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ad:tech Keynote - Wired's Chris Anderson

Posted on 7.30.2007
Wired Magazine's Editor-in-Chief Chris Anderson delivered the keynote address this morning at ad:tech Chicago. Much of what he focused on was how today's online businesses need to address the long tail.

Anderson cites statistics that show $20 billion in online advertising spend in 2007, while Google accounts for upwards of 45% of that. And to what does Anderson attribute Google's massive success? Granularity - evidenced by their ability to match even the most obscure niche industries with appropriate, relevant AdSense ads. In Anderson's opinion, granularity is the most important part of attacking the long tail and ensuring long-term success. One of his samples showed that the average rating for the #1 television show each year has dropped - at once drastically and then steadily. In the 1950's, "I Love Lucy" was a top show and garnered a rating near 70 - in 2005, "CSI" was a top rated show and rated below 20. But at the same time, people are watching more TV than ever.

So what happened? A proliferation of choices - there are more TV channels with extensive programming on a huge variety of topics. Viewers have more choices and are expressing them. It has to do with what Anderson refers to as "shelf space." The Internet has provided unlimited virtual shelf space, as compared to the past, where limited shelf space proved that only the most popular items or services were worth "stocking." Anderson sees a shift, not just in online behavior, but a cultural shift. Instead of the consumer being accustomed to "one size fits all," they are now demanding "one size fits one."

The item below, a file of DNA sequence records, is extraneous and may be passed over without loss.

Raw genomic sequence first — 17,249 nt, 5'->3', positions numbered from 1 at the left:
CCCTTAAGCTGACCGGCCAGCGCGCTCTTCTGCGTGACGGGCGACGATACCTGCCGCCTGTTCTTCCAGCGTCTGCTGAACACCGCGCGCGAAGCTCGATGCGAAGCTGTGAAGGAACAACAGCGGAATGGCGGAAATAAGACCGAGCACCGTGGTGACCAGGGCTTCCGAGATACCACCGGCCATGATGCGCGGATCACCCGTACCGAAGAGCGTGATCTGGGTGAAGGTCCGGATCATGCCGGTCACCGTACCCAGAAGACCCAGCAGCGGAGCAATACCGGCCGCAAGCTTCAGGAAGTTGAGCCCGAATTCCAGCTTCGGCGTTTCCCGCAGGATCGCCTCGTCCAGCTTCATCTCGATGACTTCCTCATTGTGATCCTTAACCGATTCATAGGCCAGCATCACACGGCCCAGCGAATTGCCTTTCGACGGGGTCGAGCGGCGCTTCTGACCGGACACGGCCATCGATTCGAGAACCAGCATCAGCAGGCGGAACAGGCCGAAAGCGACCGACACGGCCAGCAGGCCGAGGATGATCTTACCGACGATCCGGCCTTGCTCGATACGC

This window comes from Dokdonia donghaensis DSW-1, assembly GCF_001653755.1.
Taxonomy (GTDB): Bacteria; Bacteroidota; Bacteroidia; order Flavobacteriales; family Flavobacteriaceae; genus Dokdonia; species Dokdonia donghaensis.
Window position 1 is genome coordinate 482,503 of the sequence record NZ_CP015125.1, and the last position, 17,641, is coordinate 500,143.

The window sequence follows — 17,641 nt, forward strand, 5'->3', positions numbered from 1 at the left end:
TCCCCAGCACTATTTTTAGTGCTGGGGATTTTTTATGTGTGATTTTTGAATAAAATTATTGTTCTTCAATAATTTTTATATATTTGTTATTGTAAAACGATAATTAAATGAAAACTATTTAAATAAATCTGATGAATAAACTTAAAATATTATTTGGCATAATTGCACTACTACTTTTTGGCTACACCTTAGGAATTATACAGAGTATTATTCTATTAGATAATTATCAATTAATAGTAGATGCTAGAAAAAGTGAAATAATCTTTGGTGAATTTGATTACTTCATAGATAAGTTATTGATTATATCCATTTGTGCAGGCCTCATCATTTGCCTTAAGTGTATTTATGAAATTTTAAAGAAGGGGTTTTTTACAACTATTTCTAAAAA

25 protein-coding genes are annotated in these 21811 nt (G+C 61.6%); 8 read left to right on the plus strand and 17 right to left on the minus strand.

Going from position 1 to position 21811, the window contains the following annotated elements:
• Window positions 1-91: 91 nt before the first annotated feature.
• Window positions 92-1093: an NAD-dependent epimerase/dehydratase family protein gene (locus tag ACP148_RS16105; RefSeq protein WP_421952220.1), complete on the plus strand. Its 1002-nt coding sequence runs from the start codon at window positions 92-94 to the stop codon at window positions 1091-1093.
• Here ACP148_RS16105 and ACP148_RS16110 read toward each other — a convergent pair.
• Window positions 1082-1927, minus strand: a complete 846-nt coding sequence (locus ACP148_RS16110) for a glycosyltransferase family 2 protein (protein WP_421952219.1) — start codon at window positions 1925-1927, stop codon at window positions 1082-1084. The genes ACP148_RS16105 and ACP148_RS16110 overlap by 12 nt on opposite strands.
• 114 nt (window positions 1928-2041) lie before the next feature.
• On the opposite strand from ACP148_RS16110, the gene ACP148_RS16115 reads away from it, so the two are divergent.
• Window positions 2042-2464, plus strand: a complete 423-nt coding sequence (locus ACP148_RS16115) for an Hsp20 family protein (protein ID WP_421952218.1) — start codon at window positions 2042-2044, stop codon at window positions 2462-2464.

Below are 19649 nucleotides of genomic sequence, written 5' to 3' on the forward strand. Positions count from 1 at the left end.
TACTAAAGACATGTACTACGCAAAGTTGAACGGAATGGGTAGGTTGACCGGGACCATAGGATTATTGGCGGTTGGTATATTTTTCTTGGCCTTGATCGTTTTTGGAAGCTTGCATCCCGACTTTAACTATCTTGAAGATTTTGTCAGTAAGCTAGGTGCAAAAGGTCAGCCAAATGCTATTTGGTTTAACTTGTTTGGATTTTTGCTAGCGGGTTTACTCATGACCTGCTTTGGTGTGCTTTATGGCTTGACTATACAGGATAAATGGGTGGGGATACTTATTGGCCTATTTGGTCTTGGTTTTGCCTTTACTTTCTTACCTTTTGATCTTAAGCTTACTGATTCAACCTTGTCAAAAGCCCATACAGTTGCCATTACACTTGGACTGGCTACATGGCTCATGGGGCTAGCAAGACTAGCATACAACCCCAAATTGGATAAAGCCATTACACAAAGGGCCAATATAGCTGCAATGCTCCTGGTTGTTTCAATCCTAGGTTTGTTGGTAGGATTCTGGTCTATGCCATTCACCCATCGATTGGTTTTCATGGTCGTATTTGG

Those businesses that can address the needs of all, rather than capitulating to the wants and needs of the majority will win. For the online business owner, this boils down to listening. Take off your I-know-what-the-public-wants hat for a while. The Internet has provided the resources to "stock" as many offerings as you can create. So it's up to you, as a business owner, to formulate your plan. And what better way to do that than ask your prospects and clients?
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